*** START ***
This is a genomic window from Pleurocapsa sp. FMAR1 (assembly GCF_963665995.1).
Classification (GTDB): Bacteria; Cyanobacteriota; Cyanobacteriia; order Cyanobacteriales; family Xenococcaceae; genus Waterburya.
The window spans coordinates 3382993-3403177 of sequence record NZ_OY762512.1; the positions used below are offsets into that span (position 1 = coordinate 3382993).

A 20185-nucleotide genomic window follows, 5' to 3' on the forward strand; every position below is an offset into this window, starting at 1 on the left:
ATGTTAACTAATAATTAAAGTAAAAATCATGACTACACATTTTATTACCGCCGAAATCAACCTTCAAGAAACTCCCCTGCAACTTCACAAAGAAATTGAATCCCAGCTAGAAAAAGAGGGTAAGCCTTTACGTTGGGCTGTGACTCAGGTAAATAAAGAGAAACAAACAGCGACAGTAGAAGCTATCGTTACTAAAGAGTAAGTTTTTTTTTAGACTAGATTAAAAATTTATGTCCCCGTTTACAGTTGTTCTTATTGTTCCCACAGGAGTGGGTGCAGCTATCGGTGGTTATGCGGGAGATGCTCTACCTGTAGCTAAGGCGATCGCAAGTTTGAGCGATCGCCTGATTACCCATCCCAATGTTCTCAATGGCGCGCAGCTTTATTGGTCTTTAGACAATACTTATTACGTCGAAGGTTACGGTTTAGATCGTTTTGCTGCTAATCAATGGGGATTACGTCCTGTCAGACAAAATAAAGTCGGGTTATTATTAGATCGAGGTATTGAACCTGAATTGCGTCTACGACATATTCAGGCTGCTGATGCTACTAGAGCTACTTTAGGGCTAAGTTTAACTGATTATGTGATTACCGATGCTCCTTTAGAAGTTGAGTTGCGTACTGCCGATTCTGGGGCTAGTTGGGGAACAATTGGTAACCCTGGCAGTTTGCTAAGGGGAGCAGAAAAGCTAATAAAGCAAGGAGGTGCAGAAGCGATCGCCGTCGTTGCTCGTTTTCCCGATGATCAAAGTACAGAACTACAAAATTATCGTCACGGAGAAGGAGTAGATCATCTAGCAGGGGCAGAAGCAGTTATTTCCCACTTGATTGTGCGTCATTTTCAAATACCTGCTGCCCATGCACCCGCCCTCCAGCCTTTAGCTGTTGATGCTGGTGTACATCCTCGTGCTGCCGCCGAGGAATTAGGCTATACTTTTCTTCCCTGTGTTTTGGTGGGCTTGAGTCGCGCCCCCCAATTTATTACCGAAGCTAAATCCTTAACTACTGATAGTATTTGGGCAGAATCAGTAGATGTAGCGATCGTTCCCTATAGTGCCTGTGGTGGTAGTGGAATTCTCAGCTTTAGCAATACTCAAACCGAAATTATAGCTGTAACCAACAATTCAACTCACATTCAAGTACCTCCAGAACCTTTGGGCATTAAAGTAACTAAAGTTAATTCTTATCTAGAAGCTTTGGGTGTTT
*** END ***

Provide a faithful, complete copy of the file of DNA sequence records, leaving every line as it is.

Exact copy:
This is a genomic window from Pleurocapsa sp. FMAR1 (assembly GCF_963665995.1).
Classification (GTDB): Bacteria; Cyanobacteriota; Cyanobacteriia; order Cyanobacteriales; family Xenococcaceae; genus Waterburya.
The window spans coordinates 3382993-3403177 of sequence record NZ_OY762512.1; the positions used below are offsets into that span (position 1 = coordinate 3382993).

A 20185-nucleotide genomic window follows, 5' to 3' on the forward strand; every position below is an offset into this window, starting at 1 on the left:
ATGTTAACTAATAATTAAAGTAAAAATCATGACTACACATTTTATTACCGCCGAAATCAACCTTCAAGAAACTCCCCTGCAACTTCACAAAGAAATTGAATCCCAGCTAGAAAAAGAGGGTAAGCCTTTACGTTGGGCTGTGACTCAGGTAAATAAAGAGAAACAAACAGCGACAGTAGAAGCTATCGTTACTAAAGAGTAAGTTTTTTTTTAGACTAGATTAAAAATTTATGTCCCCGTTTACAGTTGTTCTTATTGTTCCCACAGGAGTGGGTGCAGCTATCGGTGGTTATGCGGGAGATGCTCTACCTGTAGCTAAGGCGATCGCAAGTTTGAGCGATCGCCTGATTACCCATCCCAATGTTCTCAATGGCGCGCAGCTTTATTGGTCTTTAGACAATACTTATTACGTCGAAGGTTACGGTTTAGATCGTTTTGCTGCTAATCAATGGGGATTACGTCCTGTCAGACAAAATAAAGTCGGGTTATTATTAGATCGAGGTATTGAACCTGAATTGCGTCTACGACATATTCAGGCTGCTGATGCTACTAGAGCTACTTTAGGGCTAAGTTTAACTGATTATGTGATTACCGATGCTCCTTTAGAAGTTGAGTTGCGTACTGCCGATTCTGGGGCTAGTTGGGGAACAATTGGTAACCCTGGCAGTTTGCTAAGGGGAGCAGAAAAGCTAATAAAGCAAGGAGGTGCAGAAGCGATCGCCGTCGTTGCTCGTTTTCCCGATGATCAAAGTACAGAACTACAAAATTATCGTCACGGAGAAGGAGTAGATCATCTAGCAGGGGCAGAAGCAGTTATTTCCCACTTGATTGTGCGTCATTTTCAAATACCTGCTGCCCATGCACCCGCCCTCCAGCCTTTAGCTGTTGATGCTGGTGTACATCCTCGTGCTGCCGCCGAGGAATTAGGCTATACTTTTCTTCCCTGTGTTTTGGTGGGCTTGAGTCGCGCCCCCCAATTTATTACCGAAGCTAAATCCTTAACTACTGATAGTATTTGGGCAGAATCAGTAGATGTAGCGATCGTTCCCTATAGTGCCTGTGGTGGTAGTGGAATTCTCAGCTTTAGCAATACTCAAACCGAAATTATAGCTGTAACCAACAATTCAACTCACATTCAAGTACCTCCAGAACCTTTGGGCATTAAAGTAACTAAAGTTAATTCTTATCTAGAAGCTTTGGGTGTTT